These would-be terrorists traveled to Pakistan, intent on killing American soldiers whom they saw as waging a war on Islam.
Leaders at the Alexandria-based ICNA mosque expressed shock at the men's decision to give up bright futures for jihad. "The teachings of this mosque are the Koran, moderation, tolerance and peaceful interaction with our neighbors and other faiths,' said Essan Talawi, a guest imam at the mosque where the five men attended and were active members of its youth group."
Youth group director Mustafa Abu Maryan said extremism and violence are not part of the mosque's teaching. "We have always focused on community, community, community," he said.
ICNA issued a declaration saying, "Extremism has no place in Islam, and ICNA works tirelessly to oppose extremist and violent ideology." This concern marks a dramatic reversal for ICNA. Faced with a similar episode 12 years earlier, the group honored a member who travelled across the world to wage jihad in Indian-controlled Kashmir.
ICNA's 1997 Southeastern Regional Convention honored Lawrence Nicholas Thomas (aka Jibril Abu- Adam), an American citizen and convert to Islam, who was killed while fighting alongside terrorists in Kashmir.
Jibril had travelled to Pakistan and trained with Lashkar-e-Taiba (LeT) (the Righteous Army), which was later designated by both the U.S. Treasury and UN as an Al Qaeda support organization.
After training at the LeT base, Jabril Abu-Adam and his unit went to Kashmir and ambushed Indian troops. Less than three months later, he was killed while attacking an Indian army post. At the November 1997 event, a plaque was presented to his family which read: "In recognition of Jibril Abu-Adam (also known as Lawrence Nicholas Thomas) for his devotion to His Creator and his ultimate sacrifice on behalf of his fellow Muslims in Kashmir."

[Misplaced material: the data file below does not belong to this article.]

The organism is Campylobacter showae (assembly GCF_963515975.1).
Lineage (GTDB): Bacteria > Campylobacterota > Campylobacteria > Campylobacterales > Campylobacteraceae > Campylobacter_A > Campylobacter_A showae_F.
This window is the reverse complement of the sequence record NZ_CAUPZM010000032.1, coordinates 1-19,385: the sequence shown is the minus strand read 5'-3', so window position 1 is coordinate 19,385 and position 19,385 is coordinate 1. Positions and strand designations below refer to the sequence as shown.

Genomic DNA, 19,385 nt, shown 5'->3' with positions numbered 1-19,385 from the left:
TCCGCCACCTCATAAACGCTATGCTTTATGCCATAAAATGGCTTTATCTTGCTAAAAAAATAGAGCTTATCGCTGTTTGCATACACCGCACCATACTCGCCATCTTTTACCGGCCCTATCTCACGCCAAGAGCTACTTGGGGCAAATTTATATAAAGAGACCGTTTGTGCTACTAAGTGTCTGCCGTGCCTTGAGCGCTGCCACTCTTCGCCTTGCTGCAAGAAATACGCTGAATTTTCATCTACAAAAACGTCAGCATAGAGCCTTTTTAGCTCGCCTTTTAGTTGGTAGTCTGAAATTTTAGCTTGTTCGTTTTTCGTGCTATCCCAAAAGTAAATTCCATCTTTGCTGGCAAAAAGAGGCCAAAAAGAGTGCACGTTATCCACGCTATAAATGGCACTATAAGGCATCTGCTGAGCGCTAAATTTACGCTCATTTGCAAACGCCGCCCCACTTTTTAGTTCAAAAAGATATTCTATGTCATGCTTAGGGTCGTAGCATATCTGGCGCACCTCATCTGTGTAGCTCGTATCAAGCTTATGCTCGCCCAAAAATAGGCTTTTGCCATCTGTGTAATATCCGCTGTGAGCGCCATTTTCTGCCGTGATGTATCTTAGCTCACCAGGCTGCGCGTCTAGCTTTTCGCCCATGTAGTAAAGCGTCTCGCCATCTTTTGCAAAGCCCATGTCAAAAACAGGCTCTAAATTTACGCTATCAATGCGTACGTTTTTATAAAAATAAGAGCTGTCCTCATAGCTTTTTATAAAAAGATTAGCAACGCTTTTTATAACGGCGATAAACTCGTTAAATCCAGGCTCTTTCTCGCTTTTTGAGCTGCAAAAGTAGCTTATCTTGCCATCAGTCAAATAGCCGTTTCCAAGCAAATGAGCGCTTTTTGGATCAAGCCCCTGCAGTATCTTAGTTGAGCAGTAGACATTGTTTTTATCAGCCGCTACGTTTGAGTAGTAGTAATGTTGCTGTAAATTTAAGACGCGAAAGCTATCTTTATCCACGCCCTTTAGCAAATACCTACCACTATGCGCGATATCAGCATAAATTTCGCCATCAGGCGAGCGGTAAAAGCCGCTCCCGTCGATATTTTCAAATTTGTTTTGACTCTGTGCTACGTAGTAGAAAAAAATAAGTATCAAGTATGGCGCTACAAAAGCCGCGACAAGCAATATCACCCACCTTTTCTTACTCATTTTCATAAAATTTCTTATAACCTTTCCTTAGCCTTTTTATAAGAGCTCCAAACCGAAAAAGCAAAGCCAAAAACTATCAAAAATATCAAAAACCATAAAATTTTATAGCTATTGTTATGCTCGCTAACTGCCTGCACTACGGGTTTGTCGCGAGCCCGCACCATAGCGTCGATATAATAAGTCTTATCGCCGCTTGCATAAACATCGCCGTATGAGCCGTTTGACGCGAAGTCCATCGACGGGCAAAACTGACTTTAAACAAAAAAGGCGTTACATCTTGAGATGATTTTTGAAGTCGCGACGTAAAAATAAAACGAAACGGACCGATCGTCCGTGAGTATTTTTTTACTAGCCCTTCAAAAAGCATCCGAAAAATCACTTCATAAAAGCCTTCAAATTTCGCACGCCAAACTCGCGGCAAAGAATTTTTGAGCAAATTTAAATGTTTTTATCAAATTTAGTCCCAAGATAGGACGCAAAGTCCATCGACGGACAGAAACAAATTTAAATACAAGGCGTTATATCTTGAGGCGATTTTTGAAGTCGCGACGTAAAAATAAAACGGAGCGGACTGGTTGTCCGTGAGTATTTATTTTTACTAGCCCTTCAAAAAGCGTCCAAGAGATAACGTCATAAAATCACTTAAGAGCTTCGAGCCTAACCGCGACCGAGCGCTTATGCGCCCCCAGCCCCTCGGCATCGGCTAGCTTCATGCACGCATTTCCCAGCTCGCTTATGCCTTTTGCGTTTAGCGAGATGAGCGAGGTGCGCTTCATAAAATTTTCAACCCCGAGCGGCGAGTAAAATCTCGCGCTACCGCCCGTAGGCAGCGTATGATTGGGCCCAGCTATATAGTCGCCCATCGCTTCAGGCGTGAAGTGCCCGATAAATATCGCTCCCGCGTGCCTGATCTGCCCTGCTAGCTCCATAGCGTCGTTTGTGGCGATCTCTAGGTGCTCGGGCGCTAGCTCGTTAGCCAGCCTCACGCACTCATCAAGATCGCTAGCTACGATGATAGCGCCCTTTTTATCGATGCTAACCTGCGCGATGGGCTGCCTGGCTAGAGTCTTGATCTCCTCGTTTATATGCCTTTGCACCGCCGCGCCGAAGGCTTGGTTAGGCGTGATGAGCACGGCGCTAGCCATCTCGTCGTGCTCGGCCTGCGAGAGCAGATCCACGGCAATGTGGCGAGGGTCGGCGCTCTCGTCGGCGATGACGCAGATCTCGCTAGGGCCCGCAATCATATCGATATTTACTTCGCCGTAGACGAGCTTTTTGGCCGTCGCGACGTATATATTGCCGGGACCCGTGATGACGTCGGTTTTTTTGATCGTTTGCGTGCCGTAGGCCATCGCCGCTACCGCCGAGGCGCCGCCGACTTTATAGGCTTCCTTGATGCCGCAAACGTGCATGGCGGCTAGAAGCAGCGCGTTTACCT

ICNA's magazine, The Message, also saluted Abu Adam in a December 1997 article entitled, "Actions Speak Louder than Words." The article glorified the death of Muslim fighters, claiming "they lay peacefully where they fell and took on the appearance of being asleep, whereas the corpses of the fallen enemy began to decompose and became distorted, disfigured." It also detailed Abu-Adam's life, and praised his dedication and decision to wage jihad:
"By age 19, he decided to dedicate himself to jihad. However,' Jibril asserted, 'the duties to my family are on a personal level while the duty to my Ummah (Muslim community) is the top priority.' Pointing in the direction of Kashmir, he said, 'I have to help these people. I am just waiting for the snow on this mountain to melt. Then I will cross over into Kashmir, Insha'Allah.' The snow melted. On 26 October 1997, at the village of Doda in Kashmir, there was a skirmish. Thirty-four Indian soldiers were killed, and four Muslims became shaheed (martyrs). Allahu Akbar! Among those who became shaheed was Jibril, Insha' Allah. (It is reported from reliable sources that Jibril was responsible for killing 17 of the 34 Hindu fighters)."
In addition to honoring Abu Adam's personal decision, the article exhorts other Muslims to follow in his path.
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